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Physician Profiling
Written by Ardena L. Flippin, MD, MBA   
 physician profiling

Do you know that there are methods in progress to change your (practice) behavior and improve your efficiency and quality of care?  These performance measures are known as “physician profiling”.  Have you ever received a report of your performance?  Were you given the opportunity to explain unusual circumstances if you were deemed an “outlier?”

According to Nancy Nielsen, MD, speaker of the AMA House of Delegates, just because physicians might be unaware of the profiling “doesn’t mean it’s not being used to calculate your efficiency.” (quoted in Ref. 1)

What is physician profiling?

There are two general categories of physician profiling: burgeoning cost-containment/quality of care profiling and profiling implemented in 1990 by the National Practitioner Data Bank (NPDB). I’ll be writing on the NPDB in the coming month, so here I focus on cost containment/quality of care profiling.

Cost containment/quality of care physician profiling is an analytical method used to compare physician practice patterns across quality of care dimensions, often in an attempt to constrain spending and reduce inpatient length of stay.

Physician profiles track practice patterns of a single physician or a group. Typically, practice efficiency is measured in terms resource use or length of stay for the population served. The resulting profile is then compared with a norm that is either based on practice (such as profiles of other physicians) or on standards (such as practice guidelines).(2)(3)

Your physician profile gets used in a variety of ways.

MedPAC (Medicare Payment Advisory Commission), an independent federal body established by the Balanced Budget Act of 1997 to advise Congress on Medicare, recommended that physicians’ resource use be measured as a way of encouraging physicians to reduce the “intensity of their practice.” Reducing intensity of practice is considered to have been achieved if there are fewer diagnostic services provided, fewer subspecialists used, less use of hospital and intensive care units (ICUs) as a site of care, and if fewer minor procedures are performed. This recommendation was based on studies that show that greater resource use in defined geographic areas did not improve health, when measured on a population basis (4).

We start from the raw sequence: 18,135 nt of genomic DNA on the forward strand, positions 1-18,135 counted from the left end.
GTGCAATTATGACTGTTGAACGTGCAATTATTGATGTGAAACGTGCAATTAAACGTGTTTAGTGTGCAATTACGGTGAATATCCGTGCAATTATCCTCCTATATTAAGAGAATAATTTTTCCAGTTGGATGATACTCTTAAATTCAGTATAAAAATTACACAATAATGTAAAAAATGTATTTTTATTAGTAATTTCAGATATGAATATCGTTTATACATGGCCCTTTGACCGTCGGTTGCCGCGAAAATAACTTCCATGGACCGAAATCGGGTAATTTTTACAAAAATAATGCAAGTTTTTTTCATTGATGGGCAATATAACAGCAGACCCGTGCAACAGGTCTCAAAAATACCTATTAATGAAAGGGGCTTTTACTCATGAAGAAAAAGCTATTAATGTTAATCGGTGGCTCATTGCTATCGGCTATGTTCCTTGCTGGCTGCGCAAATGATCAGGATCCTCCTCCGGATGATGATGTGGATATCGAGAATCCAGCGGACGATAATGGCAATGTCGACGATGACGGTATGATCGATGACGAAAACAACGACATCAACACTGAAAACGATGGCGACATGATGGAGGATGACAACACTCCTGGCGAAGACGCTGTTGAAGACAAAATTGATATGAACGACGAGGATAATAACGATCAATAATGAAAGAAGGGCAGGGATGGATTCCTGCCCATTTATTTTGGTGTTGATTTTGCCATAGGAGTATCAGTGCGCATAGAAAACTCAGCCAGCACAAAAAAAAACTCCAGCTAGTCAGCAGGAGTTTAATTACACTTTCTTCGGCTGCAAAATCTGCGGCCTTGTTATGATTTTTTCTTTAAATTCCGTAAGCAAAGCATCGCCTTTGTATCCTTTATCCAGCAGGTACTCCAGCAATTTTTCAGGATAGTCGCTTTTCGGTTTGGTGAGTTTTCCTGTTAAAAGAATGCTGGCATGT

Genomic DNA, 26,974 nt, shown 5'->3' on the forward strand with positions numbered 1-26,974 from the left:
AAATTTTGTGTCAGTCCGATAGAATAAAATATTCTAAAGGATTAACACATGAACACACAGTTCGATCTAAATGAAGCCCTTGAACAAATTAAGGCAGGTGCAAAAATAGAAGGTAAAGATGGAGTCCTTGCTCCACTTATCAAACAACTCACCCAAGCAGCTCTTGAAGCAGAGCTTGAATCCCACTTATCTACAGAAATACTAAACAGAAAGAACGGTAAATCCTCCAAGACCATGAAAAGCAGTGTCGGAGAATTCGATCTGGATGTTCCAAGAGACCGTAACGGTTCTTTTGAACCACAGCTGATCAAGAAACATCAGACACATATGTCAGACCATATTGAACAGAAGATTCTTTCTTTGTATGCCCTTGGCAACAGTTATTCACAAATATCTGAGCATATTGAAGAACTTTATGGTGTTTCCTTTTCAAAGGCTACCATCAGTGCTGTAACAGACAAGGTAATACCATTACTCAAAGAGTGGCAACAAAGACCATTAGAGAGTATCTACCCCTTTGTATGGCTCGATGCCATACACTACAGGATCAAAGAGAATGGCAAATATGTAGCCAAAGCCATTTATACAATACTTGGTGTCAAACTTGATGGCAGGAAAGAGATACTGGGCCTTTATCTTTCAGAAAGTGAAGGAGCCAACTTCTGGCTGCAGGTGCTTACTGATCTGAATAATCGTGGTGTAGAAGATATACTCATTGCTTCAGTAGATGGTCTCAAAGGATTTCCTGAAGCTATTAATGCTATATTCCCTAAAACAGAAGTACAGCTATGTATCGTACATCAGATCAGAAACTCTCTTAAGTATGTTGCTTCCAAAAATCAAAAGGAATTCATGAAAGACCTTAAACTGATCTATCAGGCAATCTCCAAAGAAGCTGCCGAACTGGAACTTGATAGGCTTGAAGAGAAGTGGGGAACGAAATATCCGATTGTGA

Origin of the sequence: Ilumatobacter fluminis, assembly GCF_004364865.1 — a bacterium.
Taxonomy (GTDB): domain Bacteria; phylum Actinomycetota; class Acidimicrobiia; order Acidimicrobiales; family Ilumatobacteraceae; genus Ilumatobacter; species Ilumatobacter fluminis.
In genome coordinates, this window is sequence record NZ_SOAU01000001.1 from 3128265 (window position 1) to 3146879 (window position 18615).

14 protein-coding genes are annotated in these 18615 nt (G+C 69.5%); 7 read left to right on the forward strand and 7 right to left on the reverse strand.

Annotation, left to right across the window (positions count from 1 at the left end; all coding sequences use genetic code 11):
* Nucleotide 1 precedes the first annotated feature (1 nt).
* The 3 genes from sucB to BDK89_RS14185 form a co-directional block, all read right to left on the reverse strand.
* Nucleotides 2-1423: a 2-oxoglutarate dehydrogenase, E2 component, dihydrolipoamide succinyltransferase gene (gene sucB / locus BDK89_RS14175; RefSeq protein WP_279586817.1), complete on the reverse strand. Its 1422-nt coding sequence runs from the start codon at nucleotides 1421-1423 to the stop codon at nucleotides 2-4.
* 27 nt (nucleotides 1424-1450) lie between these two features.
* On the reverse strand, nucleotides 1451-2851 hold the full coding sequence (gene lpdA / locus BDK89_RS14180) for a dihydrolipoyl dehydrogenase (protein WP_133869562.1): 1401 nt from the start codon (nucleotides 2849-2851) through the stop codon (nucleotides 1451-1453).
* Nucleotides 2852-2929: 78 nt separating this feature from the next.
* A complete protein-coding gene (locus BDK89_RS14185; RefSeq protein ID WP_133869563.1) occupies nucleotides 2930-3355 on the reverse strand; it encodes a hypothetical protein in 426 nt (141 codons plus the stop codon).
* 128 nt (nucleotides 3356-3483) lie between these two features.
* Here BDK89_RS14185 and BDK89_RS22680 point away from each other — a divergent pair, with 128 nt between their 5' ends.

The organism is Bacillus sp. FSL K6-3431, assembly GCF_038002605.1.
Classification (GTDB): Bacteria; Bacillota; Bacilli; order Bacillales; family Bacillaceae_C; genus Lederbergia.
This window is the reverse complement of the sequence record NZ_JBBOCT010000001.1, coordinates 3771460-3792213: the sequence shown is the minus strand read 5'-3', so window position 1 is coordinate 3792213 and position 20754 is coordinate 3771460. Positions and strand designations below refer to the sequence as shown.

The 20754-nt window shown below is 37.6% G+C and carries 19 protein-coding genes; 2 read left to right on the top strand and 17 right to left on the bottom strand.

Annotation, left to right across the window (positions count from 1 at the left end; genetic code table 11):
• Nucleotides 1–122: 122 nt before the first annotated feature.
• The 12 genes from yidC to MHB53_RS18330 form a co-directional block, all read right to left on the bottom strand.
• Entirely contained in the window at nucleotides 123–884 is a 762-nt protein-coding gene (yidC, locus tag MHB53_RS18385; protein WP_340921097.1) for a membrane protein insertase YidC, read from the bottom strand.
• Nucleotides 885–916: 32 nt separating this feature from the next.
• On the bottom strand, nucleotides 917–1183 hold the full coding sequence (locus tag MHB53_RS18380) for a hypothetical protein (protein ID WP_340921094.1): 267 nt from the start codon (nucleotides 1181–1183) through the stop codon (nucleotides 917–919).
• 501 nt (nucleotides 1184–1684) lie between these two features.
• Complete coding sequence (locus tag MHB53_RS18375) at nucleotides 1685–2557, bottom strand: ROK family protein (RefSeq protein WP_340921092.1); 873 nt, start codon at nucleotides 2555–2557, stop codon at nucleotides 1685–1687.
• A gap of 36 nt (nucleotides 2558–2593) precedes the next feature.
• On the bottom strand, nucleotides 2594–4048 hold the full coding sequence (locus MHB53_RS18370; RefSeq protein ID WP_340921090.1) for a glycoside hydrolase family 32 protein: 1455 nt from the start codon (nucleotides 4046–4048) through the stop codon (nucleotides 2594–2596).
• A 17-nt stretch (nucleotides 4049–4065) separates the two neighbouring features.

Physician practice profiles are also used by private insurance companies (Amednews). Insurers track billing and coding habits, and raise a flag when these deviate from practice standards or norms. It’s not uncommon for an insurance company to notice shifts in billing practices: such shifts often happen for several practices at once, typically after a widely attended seminar on billing.

Of course, pharmaceutical companies also rely heavily on physician prescribing profiles (usually tracked by DEA number). That prescribing details are available to pharmaceutical companies is often surprising – but it has become an invaluable tool in their marketing programs. Pharmaceutical companies target the top quartile prescribers of their drugs, and actively market to them.

Implications for physicians.

Whether you know about these profiles or not, they can affect your practice: Negotiations with insurance payers may hinge on your “hidden” profile, how hard pharmaceutical companies lobby to control your prescribing habits, and whether you feel pressure to “reduce the intensity” of your practice.

According to Sheldon Greenfield, MD (University of California, Irvine), the “P” word involves serious considerations, with a highly charged political backdrop. Because of the nature of the profiles, it is difficult to challenge the methodologies, errors (damage to physicians’ livelihood, misguided, wasteful efforts to improve care) and the reactions caused by the various purposes of profiling (accountability, quality improvement and pay for performance).

Despite the use of profiling, there is only limited data on how it actually affects the practice of medicine (5). Does reducing the “intensity of their practice” (read improving the efficiency) improve the quality of care? We will need hard data on its effects on post-operative complications, re-hospitalizations rates, and morbidity.  Will the reward for “efficiency” ultimately amount to decreasing or ignoring quality of care?

 

References

1) AMNews:  July 10, 2006.  Insurers using more physician profiling, delegates told.  Amednews

 

2) www.marketrx.com/Solutions/me physician profile. asp

3) Issues in Profiling Physician Performance, Sheldon Greenfield, MDF, Academy Health 2006 Annual Meeting.

4) AdvaMed Position:  Medicare Incentives for Efficiency and Provider Profiling (Advanced Medical Technology Association)

5) BMC Health Services Research 2006, 6:45 (www.biomedcentral.com/1472-6963/6/45)

 

 
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